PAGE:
Google’s Right Hand, Meet Your Left Hand – AdWords Gmail Spam

I use a lot of Google tools. Google Docs. Gmail. Google Calendar. Google Earth. Picasa. Google EarWax Remover. (OK, I made that one up.)

And of course AdWords.

So don’t get me wrong – I think Google makes some of the best stuff on the Internet. And most of it’s free (actually, subsidized by AdWords). So I’m sharing the screenshot below in amused fondness.

Get it? Google email service, Gmail, decided that the official Google AdWords Blog email, to which I subscribe, is SPAM!

That’s pretty hilarious, for my money.

The moral, if there is one: don’t feel too bad when your business does stupid things. You have good company. It’s more important to be personable than perfect. It’s more important to connect with your customers on an emotional level than to execute flawlessly.



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2 Comments. Leave a comment or send a Trackback.
  1. #1 • andrew goulding said on April 12 2008:

    That is genuinely funny!


  2. #2 • Hans-Jochen Trost said on May 6 2008:

    I haven’t seen you address this little “gem”: Google apparently can’t count positions.

    When having the keyword tool predict a position, it comes out way too optimistic. It says 4-6, I get more like 46 … and the keyword quality in the campaign is reported as “Great”. Well, charge that to Google’s marketing if you want.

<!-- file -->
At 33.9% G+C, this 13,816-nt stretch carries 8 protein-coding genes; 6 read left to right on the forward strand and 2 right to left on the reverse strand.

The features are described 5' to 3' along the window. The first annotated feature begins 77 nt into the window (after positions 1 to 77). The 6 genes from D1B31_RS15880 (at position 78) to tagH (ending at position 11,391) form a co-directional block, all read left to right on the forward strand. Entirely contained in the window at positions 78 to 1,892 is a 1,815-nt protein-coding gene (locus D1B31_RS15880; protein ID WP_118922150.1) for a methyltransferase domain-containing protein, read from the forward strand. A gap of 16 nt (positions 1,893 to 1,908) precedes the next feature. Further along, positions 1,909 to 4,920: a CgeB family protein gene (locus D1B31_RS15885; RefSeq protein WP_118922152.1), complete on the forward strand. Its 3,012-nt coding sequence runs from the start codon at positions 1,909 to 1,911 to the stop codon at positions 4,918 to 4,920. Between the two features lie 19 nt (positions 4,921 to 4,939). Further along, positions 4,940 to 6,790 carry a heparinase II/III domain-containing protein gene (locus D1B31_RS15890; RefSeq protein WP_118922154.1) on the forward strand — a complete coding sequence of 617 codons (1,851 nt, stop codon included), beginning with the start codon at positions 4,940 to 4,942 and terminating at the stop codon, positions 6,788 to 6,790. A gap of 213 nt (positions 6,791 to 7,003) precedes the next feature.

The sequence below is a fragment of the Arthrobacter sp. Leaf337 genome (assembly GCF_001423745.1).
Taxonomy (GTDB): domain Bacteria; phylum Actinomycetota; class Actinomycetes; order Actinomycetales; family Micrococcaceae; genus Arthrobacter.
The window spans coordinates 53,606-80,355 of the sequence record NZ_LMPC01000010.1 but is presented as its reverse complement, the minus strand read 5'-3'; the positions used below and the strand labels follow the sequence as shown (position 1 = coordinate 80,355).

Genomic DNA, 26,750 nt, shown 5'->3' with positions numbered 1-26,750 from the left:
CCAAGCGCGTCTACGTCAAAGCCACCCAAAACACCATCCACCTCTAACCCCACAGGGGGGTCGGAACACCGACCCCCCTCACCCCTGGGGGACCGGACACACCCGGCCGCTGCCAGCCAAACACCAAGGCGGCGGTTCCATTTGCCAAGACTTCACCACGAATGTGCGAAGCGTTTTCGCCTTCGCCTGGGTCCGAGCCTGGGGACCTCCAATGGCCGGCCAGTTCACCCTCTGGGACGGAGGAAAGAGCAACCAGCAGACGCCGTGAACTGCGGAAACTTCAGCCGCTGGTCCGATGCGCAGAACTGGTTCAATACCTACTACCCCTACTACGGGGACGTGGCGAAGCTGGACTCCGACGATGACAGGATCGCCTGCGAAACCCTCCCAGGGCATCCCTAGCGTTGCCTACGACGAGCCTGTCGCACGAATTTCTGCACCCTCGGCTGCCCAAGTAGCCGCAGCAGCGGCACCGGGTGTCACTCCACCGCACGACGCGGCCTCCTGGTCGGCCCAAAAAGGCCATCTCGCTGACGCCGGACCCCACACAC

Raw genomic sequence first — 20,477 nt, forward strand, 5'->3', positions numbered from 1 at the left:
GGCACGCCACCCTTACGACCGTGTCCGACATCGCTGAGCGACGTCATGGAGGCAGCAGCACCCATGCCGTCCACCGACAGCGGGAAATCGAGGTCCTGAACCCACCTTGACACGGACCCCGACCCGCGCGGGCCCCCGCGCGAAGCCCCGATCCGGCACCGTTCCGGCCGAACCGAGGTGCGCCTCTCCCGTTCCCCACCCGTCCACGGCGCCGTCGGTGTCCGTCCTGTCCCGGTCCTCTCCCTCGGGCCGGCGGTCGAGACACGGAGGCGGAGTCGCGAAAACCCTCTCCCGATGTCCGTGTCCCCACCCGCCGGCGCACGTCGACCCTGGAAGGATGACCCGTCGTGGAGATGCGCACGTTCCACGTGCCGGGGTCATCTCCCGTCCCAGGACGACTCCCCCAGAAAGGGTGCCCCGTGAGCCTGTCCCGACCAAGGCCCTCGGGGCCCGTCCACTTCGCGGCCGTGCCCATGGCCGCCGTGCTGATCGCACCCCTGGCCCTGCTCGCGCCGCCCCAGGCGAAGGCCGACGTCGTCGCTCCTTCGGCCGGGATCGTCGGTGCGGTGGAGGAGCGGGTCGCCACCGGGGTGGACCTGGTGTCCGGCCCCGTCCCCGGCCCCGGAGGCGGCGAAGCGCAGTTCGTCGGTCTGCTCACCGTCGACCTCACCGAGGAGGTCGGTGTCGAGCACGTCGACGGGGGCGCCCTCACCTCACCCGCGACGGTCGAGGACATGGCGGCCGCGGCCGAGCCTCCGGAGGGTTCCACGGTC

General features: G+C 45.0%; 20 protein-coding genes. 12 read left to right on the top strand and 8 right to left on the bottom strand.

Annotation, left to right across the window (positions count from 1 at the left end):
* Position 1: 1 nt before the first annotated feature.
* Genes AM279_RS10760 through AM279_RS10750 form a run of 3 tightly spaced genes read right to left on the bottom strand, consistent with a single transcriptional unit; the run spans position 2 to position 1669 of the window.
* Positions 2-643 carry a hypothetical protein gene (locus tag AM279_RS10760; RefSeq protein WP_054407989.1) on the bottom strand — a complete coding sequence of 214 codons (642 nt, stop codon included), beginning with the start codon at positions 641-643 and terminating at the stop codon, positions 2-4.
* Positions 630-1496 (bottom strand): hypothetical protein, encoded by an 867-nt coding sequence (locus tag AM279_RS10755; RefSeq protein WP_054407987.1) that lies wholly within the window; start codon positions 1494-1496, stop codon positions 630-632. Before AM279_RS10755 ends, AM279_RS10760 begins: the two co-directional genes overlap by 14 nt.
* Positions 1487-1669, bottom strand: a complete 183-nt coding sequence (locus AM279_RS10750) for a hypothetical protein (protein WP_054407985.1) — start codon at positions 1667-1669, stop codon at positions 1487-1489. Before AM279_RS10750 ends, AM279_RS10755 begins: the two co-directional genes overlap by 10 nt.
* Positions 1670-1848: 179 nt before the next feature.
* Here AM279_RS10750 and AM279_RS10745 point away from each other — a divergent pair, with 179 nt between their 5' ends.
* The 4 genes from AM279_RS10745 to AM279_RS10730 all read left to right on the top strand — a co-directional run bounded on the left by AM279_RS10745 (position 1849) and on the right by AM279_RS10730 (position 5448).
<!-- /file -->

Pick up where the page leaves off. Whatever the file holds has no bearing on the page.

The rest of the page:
Next, take a look at, say, the keyword report for a campaign. For four of the keywords in my campaign, the reports says the average positions were 6.9, 7.4, 12.0 and 10.0. Using the preview in the Ad Diagnostic Tool, I find positions 4 (or 6), 21, 27 and not displayed in that same order. (The “or 6” means there are two sponsored links above the search results in addition to the 8 on the right.) In all cases, there are 40+ ads total.

    Now it is okay and to be expected that the average position and the current position are somewhat different, but not by that much. I’ve repeated that exercise a number of times, and the results are much more stable than would be needed to allow for the difference. The report numbers should be correct because they should be derived from the real data collected over time. With a basis of only 13 impressions, 6 of which are for the best positioned first keyword, I should not be seeing 3 highly unlikely upward excursions of my ad from the twenties and worse to above or around 10.

    Well, at least that keyword with the position 46 that I mentioned above is indeed reported somewhere in the 30s-40s.

    Have you had any similar experiences?

    Cheers, Jochen